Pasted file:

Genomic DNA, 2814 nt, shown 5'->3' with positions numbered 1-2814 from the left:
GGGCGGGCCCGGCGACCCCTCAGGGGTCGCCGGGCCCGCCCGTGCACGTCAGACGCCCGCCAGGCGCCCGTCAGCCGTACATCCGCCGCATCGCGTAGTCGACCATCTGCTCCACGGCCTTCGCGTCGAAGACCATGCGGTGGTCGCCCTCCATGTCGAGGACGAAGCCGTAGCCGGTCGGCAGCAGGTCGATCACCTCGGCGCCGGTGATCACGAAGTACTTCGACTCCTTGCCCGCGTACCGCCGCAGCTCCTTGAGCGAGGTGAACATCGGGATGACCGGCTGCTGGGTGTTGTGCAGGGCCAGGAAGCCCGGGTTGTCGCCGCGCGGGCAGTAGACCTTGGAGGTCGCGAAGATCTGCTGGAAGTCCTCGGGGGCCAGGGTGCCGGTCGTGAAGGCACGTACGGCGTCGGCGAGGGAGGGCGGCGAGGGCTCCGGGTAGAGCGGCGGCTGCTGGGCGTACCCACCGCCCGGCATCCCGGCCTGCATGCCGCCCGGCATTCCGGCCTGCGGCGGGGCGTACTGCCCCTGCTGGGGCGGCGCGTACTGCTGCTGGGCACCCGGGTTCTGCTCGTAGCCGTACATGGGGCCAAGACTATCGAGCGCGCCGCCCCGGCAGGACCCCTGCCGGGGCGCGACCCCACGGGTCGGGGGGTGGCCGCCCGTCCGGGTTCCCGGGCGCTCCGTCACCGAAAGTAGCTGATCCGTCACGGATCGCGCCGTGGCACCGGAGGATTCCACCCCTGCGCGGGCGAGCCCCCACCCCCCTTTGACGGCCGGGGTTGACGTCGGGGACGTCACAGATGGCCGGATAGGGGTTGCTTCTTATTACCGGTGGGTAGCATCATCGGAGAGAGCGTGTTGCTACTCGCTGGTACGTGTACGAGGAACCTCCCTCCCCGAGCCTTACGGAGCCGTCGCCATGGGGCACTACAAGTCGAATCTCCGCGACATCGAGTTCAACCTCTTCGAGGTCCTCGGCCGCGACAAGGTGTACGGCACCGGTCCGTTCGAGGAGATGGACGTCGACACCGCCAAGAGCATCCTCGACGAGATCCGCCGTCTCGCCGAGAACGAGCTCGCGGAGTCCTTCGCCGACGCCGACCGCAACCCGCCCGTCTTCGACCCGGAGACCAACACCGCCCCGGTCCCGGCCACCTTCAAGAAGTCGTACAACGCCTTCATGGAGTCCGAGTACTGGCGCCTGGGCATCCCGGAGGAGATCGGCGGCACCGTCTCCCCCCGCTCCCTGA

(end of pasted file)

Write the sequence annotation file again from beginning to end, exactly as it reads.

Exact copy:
Genomic DNA, 2814 nt, shown 5'->3' with positions numbered 1-2814 from the left:
GGGCGGGCCCGGCGACCCCTCAGGGGTCGCCGGGCCCGCCCGTGCACGTCAGACGCCCGCCAGGCGCCCGTCAGCCGTACATCCGCCGCATCGCGTAGTCGACCATCTGCTCCACGGCCTTCGCGTCGAAGACCATGCGGTGGTCGCCCTCCATGTCGAGGACGAAGCCGTAGCCGGTCGGCAGCAGGTCGATCACCTCGGCGCCGGTGATCACGAAGTACTTCGACTCCTTGCCCGCGTACCGCCGCAGCTCCTTGAGCGAGGTGAACATCGGGATGACCGGCTGCTGGGTGTTGTGCAGGGCCAGGAAGCCCGGGTTGTCGCCGCGCGGGCAGTAGACCTTGGAGGTCGCGAAGATCTGCTGGAAGTCCTCGGGGGCCAGGGTGCCGGTCGTGAAGGCACGTACGGCGTCGGCGAGGGAGGGCGGCGAGGGCTCCGGGTAGAGCGGCGGCTGCTGGGCGTACCCACCGCCCGGCATCCCGGCCTGCATGCCGCCCGGCATTCCGGCCTGCGGCGGGGCGTACTGCCCCTGCTGGGGCGGCGCGTACTGCTGCTGGGCACCCGGGTTCTGCTCGTAGCCGTACATGGGGCCAAGACTATCGAGCGCGCCGCCCCGGCAGGACCCCTGCCGGGGCGCGACCCCACGGGTCGGGGGGTGGCCGCCCGTCCGGGTTCCCGGGCGCTCCGTCACCGAAAGTAGCTGATCCGTCACGGATCGCGCCGTGGCACCGGAGGATTCCACCCCTGCGCGGGCGAGCCCCCACCCCCCTTTGACGGCCGGGGTTGACGTCGGGGACGTCACAGATGGCCGGATAGGGGTTGCTTCTTATTACCGGTGGGTAGCATCATCGGAGAGAGCGTGTTGCTACTCGCTGGTACGTGTACGAGGAACCTCCCTCCCCGAGCCTTACGGAGCCGTCGCCATGGGGCACTACAAGTCGAATCTCCGCGACATCGAGTTCAACCTCTTCGAGGTCCTCGGCCGCGACAAGGTGTACGGCACCGGTCCGTTCGAGGAGATGGACGTCGACACCGCCAAGAGCATCCTCGACGAGATCCGCCGTCTCGCCGAGAACGAGCTCGCGGAGTCCTTCGCCGACGCCGACCGCAACCCGCCCGTCTTCGACCCGGAGACCAACACCGCCCCGGTCCCGGCCACCTTCAAGAAGTCGTACAACGCCTTCATGGAGTCCGAGTACTGGCGCCTGGGCATCCCGGAGGAGATCGGCGGCACCGTCTCCCCCCGCTCCCTGA